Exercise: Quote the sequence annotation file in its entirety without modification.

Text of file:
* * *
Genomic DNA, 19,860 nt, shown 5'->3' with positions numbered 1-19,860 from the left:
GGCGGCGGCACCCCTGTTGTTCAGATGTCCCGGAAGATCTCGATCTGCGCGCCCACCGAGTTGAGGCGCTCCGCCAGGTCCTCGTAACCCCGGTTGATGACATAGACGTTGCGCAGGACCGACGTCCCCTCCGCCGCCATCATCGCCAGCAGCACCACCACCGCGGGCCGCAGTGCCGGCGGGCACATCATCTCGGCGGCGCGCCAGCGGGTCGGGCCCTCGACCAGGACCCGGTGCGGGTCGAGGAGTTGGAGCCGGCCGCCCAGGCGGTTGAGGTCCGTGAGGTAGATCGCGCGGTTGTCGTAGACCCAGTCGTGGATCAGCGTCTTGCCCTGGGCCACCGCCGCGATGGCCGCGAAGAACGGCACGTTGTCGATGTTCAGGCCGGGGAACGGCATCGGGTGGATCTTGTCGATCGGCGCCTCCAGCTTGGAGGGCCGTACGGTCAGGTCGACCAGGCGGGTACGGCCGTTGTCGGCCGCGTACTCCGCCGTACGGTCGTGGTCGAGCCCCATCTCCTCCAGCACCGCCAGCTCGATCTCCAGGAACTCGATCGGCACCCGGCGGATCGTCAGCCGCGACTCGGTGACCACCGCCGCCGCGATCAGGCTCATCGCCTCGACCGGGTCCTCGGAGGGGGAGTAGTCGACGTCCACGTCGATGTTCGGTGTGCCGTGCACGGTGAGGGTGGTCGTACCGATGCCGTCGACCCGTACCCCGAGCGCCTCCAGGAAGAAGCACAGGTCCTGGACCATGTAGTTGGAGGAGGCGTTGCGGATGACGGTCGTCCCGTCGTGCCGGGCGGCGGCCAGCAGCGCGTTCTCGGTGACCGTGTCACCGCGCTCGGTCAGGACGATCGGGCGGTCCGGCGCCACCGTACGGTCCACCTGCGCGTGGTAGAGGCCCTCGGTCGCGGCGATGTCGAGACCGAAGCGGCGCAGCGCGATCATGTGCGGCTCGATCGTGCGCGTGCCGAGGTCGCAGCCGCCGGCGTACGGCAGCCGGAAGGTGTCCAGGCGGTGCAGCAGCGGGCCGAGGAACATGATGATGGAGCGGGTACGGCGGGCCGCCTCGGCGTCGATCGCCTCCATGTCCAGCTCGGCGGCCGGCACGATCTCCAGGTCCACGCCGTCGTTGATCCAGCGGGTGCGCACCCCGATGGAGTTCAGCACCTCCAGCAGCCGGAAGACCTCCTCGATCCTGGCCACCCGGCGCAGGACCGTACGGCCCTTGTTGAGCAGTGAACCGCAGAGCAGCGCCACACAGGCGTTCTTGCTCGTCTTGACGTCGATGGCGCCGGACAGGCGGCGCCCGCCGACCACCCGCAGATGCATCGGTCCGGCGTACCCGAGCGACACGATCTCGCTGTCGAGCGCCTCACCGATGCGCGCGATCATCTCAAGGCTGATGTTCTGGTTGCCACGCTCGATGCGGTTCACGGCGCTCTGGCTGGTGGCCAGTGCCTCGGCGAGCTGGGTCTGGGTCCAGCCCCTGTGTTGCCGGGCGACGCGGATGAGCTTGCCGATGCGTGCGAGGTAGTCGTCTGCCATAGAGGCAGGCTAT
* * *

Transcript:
Genomic DNA, 19,860 nt, shown 5'->3' with positions numbered 1-19,860 from the left:
GGCGGCGGCACCCCTGTTGTTCAGATGTCCCGGAAGATCTCGATCTGCGCGCCCACCGAGTTGAGGCGCTCCGCCAGGTCCTCGTAACCCCGGTTGATGACATAGACGTTGCGCAGGACCGACGTCCCCTCCGCCGCCATCATCGCCAGCAGCACCACCACCGCGGGCCGCAGTGCCGGCGGGCACATCATCTCGGCGGCGCGCCAGCGGGTCGGGCCCTCGACCAGGACCCGGTGCGGGTCGAGGAGTTGGAGCCGGCCGCCCAGGCGGTTGAGGTCCGTGAGGTAGATCGCGCGGTTGTCGTAGACCCAGTCGTGGATCAGCGTCTTGCCCTGGGCCACCGCCGCGATGGCCGCGAAGAACGGCACGTTGTCGATGTTCAGGCCGGGGAACGGCATCGGGTGGATCTTGTCGATCGGCGCCTCCAGCTTGGAGGGCCGTACGGTCAGGTCGACCAGGCGGGTACGGCCGTTGTCGGCCGCGTACTCCGCCGTACGGTCGTGGTCGAGCCCCATCTCCTCCAGCACCGCCAGCTCGATCTCCAGGAACTCGATCGGCACCCGGCGGATCGTCAGCCGCGACTCGGTGACCACCGCCGCCGCGATCAGGCTCATCGCCTCGACCGGGTCCTCGGAGGGGGAGTAGTCGACGTCCACGTCGATGTTCGGTGTGCCGTGCACGGTGAGGGTGGTCGTACCGATGCCGTCGACCCGTACCCCGAGCGCCTCCAGGAAGAAGCACAGGTCCTGGACCATGTAGTTGGAGGAGGCGTTGCGGATGACGGTCGTCCCGTCGTGCCGGGCGGCGGCCAGCAGCGCGTTCTCGGTGACCGTGTCACCGCGCTCGGTCAGGACGATCGGGCGGTCCGGCGCCACCGTACGGTCCACCTGCGCGTGGTAGAGGCCCTCGGTCGCGGCGATGTCGAGACCGAAGCGGCGCAGCGCGATCATGTGCGGCTCGATCGTGCGCGTGCCGAGGTCGCAGCCGCCGGCGTACGGCAGCCGGAAGGTGTCCAGGCGGTGCAGCAGCGGGCCGAGGAACATGATGATGGAGCGGGTACGGCGGGCCGCCTCGGCGTCGATCGCCTCCATGTCCAGCTCGGCGGCCGGCACGATCTCCAGGTCCACGCCGTCGTTGATCCAGCGGGTGCGCACCCCGATGGAGTTCAGCACCTCCAGCAGCCGGAAGACCTCCTCGATCCTGGCCACCCGGCGCAGGACCGTACGGCCCTTGTTGAGCAGTGAACCGCAGAGCAGCGCCACACAGGCGTTCTTGCTCGTCTTGACGTCGATGGCGCCGGACAGGCGGCGCCCGCCGACCACCCGCAGATGCATCGGTCCGGCGTACCCGAGCGACACGATCTCGCTGTCGAGCGCCTCACCGATGCGCGCGATCATCTCAAGGCTGATGTTCTGGTTGCCACGCTCGATGCGGTTCACGGCGCTCTGGCTGGTGGCCAGTGCCTCGGCGAGCTGGGTCTGGGTCCAGCCCCTGTGTTGCCGGGCGACGCGGATGAGCTTGCCGATGCGTGCGAGGTAGTCGTCTGCCATAGAGGCAGGCTAT